Then, I create a private method ‘getEffectiveSpan’ which will check if a column span has been explicitly set with the span property and if so it will use that. If a span was not set, it will use the ‘guessSpan’ that was guessed via the algorithm

Then we override the ‘getStyleClass’ method, so that when the renderer comes along and asks for the styleClasses, we can inject some styleClasses of our own.

We are using the very handy method from Extension Library’s ExtLibUtil, which allows us to easily concatenate styles. I have copied the method into my own Util class so that there will be no dependency on the Extension Library.

First we ask for any styles that have been explicitly set. Then we concatenate our column style from the bootstrap grid system e.g. “col-md-8”, and then we concatenate an alignment style if one was set on the column.

Creating the Row Component

The row component is also an extension of the panel control. But we are going to add some extra behaviour to it. Just before the Row’s children (the columns) are Rendered we are going to calculate the necessary spans for any columns that did not have a span. If we can’t find any columns as children, then we will assume that we are supposed to wrap all the contents into a single column and therefore we will render a start and end tag for a <div class=”col-md-12″>

Programming the auto-width algorithm

The auto-width algorithm does the following

  1. Finds the total span of columns that have been explicitly allocated using the span property
  2. Figures out the remaining span available (e.g. 12 – allocated)
  3. Figures out the average span to allocate to remaining columns without a span
  4. Allocates the ‘guessed’ span to the remaining columns

Provide Component Definition via xsp-config file

The xsp-config file tells Domino Designer everything it needs to know to include it on an XPage so we need to specify the properties that can be set.

The file starts with namespace definition to say ‘all component definitions in this file are under this namespace’ and then it specifies the 2 components.

We provide the description, tagname, display name, corresponding java class (so it knows how to instantiate it) a component type (usually just the same as the class).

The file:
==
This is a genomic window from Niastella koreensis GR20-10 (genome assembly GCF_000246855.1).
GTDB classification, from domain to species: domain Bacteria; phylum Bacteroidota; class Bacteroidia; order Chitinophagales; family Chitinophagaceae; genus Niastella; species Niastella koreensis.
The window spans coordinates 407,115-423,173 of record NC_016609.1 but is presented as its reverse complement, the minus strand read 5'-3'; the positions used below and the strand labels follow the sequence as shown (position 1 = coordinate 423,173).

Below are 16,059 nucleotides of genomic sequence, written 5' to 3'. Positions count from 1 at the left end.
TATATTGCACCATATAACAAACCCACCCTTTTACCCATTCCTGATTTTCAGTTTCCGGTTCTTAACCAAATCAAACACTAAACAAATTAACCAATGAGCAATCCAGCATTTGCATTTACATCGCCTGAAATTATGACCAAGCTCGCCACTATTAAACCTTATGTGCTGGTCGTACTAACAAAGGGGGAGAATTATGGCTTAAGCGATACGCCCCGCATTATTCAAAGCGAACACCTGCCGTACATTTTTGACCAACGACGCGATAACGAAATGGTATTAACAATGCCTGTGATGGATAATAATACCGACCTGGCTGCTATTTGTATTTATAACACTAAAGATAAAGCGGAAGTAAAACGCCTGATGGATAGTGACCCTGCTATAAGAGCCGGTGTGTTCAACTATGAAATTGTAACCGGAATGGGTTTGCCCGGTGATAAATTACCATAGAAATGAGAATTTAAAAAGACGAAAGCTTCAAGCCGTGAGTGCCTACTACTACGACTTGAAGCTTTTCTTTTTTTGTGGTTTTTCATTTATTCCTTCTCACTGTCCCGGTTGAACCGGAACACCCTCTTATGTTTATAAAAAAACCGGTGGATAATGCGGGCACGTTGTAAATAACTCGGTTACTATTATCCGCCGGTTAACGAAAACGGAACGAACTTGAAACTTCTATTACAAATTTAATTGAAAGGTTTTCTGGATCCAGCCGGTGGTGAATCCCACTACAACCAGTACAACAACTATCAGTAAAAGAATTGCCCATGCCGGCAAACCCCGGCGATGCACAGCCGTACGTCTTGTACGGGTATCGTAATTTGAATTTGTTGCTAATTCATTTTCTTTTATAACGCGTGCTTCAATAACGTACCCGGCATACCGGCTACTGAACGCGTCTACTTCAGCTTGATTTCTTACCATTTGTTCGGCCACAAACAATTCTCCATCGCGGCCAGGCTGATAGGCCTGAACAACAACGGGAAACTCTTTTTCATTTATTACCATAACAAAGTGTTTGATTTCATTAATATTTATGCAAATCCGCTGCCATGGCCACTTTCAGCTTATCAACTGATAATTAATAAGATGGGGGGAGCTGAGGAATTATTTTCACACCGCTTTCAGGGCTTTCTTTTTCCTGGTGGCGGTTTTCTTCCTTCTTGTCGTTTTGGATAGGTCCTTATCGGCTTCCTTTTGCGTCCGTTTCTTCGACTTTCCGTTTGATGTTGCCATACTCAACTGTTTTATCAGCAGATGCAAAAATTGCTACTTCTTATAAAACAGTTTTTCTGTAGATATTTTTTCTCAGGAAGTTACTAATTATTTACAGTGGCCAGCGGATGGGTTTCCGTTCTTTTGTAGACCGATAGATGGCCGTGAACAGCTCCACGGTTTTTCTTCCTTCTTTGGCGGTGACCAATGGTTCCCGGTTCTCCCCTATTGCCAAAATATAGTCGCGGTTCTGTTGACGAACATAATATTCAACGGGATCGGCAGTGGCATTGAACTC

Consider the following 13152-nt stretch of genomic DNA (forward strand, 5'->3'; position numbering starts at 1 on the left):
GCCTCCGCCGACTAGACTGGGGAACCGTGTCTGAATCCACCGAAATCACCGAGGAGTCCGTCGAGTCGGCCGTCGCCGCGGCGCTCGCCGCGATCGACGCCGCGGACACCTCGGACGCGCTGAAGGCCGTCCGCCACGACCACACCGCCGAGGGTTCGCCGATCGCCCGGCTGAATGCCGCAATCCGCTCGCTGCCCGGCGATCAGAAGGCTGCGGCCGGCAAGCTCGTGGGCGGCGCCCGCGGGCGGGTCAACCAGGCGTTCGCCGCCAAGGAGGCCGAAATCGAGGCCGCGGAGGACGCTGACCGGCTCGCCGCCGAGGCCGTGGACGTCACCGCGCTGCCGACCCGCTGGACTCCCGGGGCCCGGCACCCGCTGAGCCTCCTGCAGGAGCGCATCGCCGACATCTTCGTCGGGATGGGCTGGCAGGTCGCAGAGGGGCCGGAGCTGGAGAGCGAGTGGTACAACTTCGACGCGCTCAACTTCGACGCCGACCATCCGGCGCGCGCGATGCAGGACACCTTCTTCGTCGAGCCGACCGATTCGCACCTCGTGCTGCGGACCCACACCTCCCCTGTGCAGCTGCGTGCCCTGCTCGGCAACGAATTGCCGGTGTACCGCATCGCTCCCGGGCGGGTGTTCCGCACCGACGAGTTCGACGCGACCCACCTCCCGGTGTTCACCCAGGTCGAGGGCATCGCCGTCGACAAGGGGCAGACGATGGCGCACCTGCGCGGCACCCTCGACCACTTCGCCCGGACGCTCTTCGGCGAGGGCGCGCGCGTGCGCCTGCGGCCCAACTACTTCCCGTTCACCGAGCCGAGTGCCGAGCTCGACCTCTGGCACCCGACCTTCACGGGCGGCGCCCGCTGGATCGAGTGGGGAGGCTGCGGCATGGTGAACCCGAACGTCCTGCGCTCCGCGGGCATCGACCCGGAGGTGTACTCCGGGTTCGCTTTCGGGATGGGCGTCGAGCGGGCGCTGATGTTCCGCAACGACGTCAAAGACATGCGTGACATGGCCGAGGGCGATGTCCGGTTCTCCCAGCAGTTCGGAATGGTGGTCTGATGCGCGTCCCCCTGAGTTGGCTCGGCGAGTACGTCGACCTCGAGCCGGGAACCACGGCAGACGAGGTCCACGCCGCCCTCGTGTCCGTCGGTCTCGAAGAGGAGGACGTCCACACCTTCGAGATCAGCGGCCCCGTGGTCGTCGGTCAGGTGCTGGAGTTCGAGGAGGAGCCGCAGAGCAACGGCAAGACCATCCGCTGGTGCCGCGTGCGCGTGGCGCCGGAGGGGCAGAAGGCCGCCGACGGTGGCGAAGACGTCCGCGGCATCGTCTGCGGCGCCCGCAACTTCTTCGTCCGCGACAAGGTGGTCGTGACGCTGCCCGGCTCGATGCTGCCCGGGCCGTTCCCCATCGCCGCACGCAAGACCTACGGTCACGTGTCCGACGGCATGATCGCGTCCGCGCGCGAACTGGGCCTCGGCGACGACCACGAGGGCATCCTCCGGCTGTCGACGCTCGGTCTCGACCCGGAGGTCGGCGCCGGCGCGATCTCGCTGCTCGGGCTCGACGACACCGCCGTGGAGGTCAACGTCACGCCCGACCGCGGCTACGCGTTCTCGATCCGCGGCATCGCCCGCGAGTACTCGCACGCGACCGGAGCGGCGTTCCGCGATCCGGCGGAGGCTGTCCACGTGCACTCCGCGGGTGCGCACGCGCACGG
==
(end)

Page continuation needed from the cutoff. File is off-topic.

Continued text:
Then we specify the properties that can be set. You can see for the row there is no extra properties, but for the column we have added the span and align properties and have provided combo options Left, Center and Right for the align property. For the container component, we have specified the fluid property.


If you would like to use these controls, you have 2 choices!

  1. Install the latest version of my GregorbyteXspLibrary to your Designer Client and Domino Server using the same method as Extension Library Installation
  2. Scavenge the necessary files from my Github repository and include it your own NSF

To Scavenge the necessary files from my Github Repo:

  • You will need to place these java files in your java design elements:
    • /com.gregorbyte.xsp.controls/src/com/gregorbyte/xsp/component/bootstrap/
    • /com.gregorbyte.xsp.controls/src/com/gregorbyte/xsp/component/bootstrap/
    • /com.gregorbyte.xsp.controls/src/com/gregorbyte/xsp/component/bootstrap/
    • /com.gregorbyte.xsp.core/src/com/gregorbyte/xsp/util/
  • You will need to place this xsp-config file in the WEB-INF directory
    • /com.gregorbyte.xsp.controls/src/com/gregorbyte/xsp/config/gregorbyte-bootstrap.xsp-config


You can easily get the job done without these controls, but so far I have really enjoyed having them in my palette.

I’ve only just started using these controls, so I expect to improve on them. Maybe by adding the ‘small’, ‘medium’, ‘large’, ‘extraLarge’ properties to the columns (but for now I can use styleClass=”col-sm-4″ etc.)

I’m also keen to take a look at other parts of the bootfaces project and see if any of the ideas might be effective in Xpages.

If you end up using these please let me know! I’d love to hear any suggestions and as always if any problems then please leave a comment or post an issue on my GregorbyteXspLibrary project.


You may also like...

Leave a Reply

Your email address will not be published. Required fields are marked *